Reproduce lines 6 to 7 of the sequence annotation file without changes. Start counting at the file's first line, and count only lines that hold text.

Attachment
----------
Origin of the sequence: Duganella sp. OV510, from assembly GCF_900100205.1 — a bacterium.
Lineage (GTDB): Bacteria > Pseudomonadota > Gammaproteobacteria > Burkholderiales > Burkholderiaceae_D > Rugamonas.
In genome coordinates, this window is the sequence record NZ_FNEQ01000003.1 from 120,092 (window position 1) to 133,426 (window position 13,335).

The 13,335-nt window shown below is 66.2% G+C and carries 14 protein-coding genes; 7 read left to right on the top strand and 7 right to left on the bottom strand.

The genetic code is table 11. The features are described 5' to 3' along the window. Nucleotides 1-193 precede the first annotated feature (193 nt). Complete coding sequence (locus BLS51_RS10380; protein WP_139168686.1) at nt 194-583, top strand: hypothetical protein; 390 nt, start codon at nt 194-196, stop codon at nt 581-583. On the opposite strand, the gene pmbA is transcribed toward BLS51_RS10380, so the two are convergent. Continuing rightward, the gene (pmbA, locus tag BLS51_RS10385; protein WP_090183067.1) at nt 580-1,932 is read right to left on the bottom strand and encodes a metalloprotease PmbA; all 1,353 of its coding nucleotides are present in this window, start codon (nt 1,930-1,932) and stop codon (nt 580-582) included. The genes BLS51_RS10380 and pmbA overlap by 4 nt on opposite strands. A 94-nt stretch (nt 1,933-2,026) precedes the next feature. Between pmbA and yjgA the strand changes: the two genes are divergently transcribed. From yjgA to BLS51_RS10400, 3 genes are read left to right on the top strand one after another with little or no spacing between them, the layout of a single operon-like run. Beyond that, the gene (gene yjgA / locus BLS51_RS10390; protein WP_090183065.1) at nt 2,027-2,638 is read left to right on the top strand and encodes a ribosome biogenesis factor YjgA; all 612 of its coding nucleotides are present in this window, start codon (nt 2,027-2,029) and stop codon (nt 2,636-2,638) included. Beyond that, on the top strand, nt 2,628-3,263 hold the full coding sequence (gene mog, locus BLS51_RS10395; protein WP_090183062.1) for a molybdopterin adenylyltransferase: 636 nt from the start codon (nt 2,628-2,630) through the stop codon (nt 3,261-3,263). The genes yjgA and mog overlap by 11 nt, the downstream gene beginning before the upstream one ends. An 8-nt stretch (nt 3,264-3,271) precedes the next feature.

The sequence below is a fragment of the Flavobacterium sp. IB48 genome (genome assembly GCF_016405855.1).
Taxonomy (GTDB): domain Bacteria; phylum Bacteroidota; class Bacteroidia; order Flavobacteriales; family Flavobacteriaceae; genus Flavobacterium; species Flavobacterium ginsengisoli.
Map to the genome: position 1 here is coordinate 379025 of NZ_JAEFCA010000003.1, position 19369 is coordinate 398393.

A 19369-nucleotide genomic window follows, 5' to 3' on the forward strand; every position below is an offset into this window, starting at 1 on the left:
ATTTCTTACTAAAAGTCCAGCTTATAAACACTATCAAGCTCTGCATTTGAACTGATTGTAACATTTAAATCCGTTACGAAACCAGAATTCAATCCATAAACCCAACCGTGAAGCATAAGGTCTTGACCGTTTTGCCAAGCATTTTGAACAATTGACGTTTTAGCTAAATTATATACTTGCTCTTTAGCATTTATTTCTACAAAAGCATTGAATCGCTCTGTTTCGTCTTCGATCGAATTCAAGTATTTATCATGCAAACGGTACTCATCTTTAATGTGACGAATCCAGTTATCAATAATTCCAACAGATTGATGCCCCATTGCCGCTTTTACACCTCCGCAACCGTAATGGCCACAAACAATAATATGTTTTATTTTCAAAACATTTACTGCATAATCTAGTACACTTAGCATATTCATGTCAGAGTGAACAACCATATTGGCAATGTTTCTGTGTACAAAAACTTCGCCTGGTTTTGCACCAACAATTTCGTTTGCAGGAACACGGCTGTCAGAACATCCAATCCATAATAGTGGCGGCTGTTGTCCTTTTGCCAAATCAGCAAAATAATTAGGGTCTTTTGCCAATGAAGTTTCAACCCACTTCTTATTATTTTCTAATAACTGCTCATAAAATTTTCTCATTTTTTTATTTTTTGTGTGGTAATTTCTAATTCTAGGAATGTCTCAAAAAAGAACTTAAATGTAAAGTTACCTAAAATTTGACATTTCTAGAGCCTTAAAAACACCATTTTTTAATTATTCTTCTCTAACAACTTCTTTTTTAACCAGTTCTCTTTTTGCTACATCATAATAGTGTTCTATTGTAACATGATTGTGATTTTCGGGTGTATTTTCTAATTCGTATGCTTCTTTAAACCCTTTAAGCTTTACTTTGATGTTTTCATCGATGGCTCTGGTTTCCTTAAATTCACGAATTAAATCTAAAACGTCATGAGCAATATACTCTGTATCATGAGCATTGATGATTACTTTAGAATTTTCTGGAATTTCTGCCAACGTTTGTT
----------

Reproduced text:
The sequence below is a fragment of the Flavobacterium sp. IB48 genome (genome assembly GCF_016405855.1).
Taxonomy (GTDB): domain Bacteria; phylum Bacteroidota; class Bacteroidia; order Flavobacteriales; family Flavobacteriaceae; genus Flavobacterium; species Flavobacterium ginsengisoli.